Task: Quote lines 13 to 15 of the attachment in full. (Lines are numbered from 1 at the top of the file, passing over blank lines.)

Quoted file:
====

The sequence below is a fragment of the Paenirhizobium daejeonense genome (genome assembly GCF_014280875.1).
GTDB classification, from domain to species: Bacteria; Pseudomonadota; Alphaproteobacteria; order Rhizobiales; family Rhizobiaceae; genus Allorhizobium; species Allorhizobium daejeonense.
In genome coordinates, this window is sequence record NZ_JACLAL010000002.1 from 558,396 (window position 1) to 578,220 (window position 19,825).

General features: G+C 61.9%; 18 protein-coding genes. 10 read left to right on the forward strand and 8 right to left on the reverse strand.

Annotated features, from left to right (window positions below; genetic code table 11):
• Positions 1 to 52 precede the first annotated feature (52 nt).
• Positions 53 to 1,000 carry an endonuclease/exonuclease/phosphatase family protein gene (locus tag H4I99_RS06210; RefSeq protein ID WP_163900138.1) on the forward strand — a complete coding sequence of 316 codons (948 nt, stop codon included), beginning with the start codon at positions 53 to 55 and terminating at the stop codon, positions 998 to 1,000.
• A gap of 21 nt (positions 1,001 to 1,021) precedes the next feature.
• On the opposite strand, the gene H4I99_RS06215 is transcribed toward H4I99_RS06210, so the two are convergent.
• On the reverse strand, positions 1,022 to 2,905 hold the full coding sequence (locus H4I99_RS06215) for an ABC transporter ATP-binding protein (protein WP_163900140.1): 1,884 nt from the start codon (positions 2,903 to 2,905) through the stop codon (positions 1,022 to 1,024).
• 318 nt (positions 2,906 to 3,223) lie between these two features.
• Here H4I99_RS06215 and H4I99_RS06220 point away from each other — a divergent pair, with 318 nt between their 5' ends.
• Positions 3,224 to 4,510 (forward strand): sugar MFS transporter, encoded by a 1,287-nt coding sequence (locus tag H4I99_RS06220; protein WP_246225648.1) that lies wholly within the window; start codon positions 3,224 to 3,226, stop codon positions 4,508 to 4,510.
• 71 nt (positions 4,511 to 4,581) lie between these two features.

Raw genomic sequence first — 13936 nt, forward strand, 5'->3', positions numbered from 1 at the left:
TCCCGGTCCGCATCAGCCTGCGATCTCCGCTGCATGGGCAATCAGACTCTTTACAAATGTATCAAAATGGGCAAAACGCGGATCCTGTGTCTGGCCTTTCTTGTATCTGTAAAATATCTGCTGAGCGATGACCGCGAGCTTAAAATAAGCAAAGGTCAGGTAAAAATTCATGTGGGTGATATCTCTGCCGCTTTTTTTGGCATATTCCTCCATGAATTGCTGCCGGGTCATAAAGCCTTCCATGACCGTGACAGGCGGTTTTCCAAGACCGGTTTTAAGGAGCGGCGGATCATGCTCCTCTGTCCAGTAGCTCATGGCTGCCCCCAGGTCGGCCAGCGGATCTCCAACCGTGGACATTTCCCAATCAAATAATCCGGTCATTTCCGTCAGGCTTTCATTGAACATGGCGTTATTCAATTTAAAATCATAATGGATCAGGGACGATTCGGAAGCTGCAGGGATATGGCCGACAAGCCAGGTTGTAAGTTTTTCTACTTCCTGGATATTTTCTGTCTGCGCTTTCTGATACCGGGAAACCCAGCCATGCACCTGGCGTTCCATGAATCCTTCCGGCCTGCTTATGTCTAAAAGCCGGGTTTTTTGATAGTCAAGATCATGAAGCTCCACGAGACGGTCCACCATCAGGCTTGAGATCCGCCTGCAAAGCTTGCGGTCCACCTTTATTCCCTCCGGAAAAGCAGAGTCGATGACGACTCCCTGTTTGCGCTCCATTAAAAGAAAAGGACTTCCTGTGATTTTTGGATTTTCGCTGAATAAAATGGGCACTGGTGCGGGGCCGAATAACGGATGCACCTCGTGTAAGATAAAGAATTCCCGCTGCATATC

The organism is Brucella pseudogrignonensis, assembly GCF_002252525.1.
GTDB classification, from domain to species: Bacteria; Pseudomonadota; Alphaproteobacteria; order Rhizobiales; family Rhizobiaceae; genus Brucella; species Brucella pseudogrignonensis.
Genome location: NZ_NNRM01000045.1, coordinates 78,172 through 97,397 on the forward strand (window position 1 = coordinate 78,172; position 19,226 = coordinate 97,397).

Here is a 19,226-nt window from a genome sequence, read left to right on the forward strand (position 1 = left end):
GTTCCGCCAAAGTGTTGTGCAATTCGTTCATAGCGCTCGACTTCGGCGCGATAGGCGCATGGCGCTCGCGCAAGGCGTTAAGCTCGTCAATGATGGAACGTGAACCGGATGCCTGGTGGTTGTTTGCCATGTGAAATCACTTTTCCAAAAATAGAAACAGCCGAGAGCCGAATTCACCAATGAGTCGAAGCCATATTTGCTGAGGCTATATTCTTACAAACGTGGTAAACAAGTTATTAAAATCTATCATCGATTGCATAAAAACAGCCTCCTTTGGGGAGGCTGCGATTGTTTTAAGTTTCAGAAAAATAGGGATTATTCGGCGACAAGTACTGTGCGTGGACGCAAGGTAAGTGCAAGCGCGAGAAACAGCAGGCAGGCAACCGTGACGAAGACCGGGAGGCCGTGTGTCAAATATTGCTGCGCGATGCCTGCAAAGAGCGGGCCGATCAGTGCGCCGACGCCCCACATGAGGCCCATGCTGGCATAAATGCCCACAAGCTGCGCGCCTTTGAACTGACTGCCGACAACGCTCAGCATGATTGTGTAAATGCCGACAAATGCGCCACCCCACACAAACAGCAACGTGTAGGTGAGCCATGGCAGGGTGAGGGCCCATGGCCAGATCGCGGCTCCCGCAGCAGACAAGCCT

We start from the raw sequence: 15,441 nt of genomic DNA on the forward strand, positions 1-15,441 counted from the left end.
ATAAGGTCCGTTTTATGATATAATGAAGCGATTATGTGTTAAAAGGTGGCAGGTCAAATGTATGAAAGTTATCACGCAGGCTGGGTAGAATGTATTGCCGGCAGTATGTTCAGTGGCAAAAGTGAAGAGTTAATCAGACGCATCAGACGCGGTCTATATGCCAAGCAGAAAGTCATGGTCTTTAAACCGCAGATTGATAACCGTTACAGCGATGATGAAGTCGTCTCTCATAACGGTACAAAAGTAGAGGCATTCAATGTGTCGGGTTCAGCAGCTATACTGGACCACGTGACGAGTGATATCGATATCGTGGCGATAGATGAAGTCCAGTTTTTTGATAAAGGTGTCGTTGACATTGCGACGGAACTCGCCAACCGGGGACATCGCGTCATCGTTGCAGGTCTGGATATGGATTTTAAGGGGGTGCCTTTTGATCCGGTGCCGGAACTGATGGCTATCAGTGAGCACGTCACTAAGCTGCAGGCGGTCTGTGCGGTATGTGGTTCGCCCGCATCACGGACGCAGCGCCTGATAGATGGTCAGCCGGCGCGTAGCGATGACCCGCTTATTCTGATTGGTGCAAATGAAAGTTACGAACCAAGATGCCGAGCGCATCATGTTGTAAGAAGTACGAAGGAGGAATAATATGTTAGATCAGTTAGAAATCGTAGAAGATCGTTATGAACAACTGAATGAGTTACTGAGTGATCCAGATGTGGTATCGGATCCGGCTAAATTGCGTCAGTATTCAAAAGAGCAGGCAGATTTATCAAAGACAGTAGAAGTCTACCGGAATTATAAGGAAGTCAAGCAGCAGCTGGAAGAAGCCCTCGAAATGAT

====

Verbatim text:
• Positions 3,224 to 4,510 (forward strand): sugar MFS transporter, encoded by a 1,287-nt coding sequence (locus tag H4I99_RS06220; protein WP_246225648.1) that lies wholly within the window; start codon positions 3,224 to 3,226, stop codon positions 4,508 to 4,510.
• 71 nt (positions 4,511 to 4,581) lie between these two features.

Raw genomic sequence first — 13936 nt, forward strand, 5'->3', positions numbered from 1 at the left: